Is it OK to snack on fruits or vegetables growing in a hothouse without taking teruma and ma’aser?
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My question is as follows: Does the rule of “seeing the inside of the house,” apply to crops grown in a hothouse, meaning that it would it be forbidden to snack on fruit or vegetables in the hothouse without first taking teruma and ma’aser?
During the shemita year, we heard that many poskim view hothouses as a house for halachic purposes.
The Mishna states (Ma’aserot 3:7):
Cone-shaped huts and watchtowers … exempt [produce from tithing when eating individual fruits and vegetables, and are not considered a “house” in which such would be prohibited]. A Ginnosar hut … exempts. The potter’s hut … the outer part exempts. Rabbi Yossi says: anything that is not both a sunny season dwelling and a rainy season dwelling exempts. As for a sukkah used on the Sukkot holiday: Rabbi Yehudah requires [tithing], but the Sages exempt.
In light of this Mishna, the Rambam rules (Ma’aser 4:4):
Huts set up among vineyards and gardens in the summer, even if they are inhabited throughout the summer, do not determine tithes. So too, the external part of the potter’s hut and a sukkah during the Sukkot holiday do not determine [tithes], since they are not permanent dwellings.
We see from here that only a permanent structure is considered a house for determining ma’aser.
The Gemara (Bava Metzia 87b-88a) states:
Rabi Yannai states: The owner of untithed produce is not obligated in the precept of tithing until it sees the front of the house … “ (“and not through a rooftop or gated enclosure,” Rashi) And Rabbi Yoḥanan says: Even [bringing produce into the] courtyard determines [that the production process of the produce has been completed and that the produce is therefore subject to tithes], as it is stated [in the confession of the tithes]: “and they shall eat in your gates and be satisfied” (Deut. 26:12). … And [according to] Rabbi Yannai also, isn’t it written: “In your gates”? That is necessary [to teach] that [the production process is considered complete only] when one brings [the produce into his house] through the gate, but not through rooftops and enclosures, in which [case the produce is] not [subject to tithes].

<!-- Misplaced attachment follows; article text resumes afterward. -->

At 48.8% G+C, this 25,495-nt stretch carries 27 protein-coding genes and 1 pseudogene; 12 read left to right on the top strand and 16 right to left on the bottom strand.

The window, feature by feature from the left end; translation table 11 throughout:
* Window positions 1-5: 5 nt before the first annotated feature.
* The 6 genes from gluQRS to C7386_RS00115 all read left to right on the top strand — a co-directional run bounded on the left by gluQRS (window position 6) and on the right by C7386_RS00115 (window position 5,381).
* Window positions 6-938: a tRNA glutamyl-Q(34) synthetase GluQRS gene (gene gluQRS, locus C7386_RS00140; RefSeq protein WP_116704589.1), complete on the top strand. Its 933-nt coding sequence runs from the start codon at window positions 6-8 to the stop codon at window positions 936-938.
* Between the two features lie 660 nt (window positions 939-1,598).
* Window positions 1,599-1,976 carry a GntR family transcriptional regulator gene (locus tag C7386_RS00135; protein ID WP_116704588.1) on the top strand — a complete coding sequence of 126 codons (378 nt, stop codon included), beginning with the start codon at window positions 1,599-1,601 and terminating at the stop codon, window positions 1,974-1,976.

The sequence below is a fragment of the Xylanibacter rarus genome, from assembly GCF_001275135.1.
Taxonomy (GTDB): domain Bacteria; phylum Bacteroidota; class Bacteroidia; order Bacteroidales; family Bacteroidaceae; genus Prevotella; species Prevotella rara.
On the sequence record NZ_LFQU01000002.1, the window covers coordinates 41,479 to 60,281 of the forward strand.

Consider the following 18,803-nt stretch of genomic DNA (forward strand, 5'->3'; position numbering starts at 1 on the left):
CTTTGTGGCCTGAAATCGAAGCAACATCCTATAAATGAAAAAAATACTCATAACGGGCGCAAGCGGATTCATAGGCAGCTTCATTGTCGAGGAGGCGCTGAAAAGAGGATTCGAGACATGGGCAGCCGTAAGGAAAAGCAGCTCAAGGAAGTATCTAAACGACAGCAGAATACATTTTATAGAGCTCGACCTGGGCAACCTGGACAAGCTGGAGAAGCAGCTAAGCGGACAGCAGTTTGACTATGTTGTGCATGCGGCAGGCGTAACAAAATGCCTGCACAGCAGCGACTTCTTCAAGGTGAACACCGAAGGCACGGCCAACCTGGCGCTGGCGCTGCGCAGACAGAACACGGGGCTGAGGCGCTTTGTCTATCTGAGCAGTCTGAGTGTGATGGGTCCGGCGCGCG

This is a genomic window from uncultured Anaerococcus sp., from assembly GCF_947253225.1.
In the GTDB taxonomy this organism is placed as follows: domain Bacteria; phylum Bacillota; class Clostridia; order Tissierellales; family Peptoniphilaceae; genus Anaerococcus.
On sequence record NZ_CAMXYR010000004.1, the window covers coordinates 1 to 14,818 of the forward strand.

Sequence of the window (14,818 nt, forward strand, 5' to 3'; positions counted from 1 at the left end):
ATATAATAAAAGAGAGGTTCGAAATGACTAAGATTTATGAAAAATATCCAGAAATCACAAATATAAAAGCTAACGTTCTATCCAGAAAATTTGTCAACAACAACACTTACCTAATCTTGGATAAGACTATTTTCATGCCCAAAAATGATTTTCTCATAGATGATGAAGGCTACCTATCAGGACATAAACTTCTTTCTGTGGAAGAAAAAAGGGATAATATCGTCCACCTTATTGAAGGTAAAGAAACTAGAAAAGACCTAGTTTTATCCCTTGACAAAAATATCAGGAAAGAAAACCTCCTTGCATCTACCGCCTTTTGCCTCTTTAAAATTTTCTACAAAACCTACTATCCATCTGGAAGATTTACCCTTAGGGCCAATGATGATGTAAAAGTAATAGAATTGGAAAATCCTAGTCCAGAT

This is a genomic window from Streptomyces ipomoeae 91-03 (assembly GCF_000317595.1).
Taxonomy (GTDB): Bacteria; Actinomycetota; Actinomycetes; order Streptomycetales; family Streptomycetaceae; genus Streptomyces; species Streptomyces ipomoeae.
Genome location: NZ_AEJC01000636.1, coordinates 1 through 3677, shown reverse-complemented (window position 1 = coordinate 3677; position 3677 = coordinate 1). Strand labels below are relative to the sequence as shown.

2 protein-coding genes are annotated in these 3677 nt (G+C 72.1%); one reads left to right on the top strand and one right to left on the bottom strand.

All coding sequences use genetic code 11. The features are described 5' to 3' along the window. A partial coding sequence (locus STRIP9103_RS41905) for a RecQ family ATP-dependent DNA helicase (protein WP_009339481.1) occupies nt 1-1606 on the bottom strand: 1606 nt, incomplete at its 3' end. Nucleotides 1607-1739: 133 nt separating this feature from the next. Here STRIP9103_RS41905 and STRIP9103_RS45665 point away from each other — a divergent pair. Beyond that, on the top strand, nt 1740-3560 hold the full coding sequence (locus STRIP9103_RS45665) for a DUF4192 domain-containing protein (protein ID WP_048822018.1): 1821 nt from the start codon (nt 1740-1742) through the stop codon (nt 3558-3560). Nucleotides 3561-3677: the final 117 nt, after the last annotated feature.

The Rambam rules in this manner (Ma’aser 4:7):
Just like [bringing produce into] the house determines tithes, the yard determines tithes. And when [produce] is brought into the yard through the gate, this determines [that it is subject to tithes], even if it was not brought into the house.
From here we see that in order for produce to be subject to ma’aser, the produce must be brought through the entrance of the house or yard. In the case at hand, the produce is situated in the hothouse from the beginning of its growth, and has not gone through a gate or entrance, so it would be permissible to snack on individual fruits or vegetables without first taking ma’aser.
And in practice, since hothouses are not fit to dwell in whatsoever (not even temporarily); and as long as the crop production process has not been completed, it seems clear that it is permissible to snack on individual crops until they are subject to ma’aser.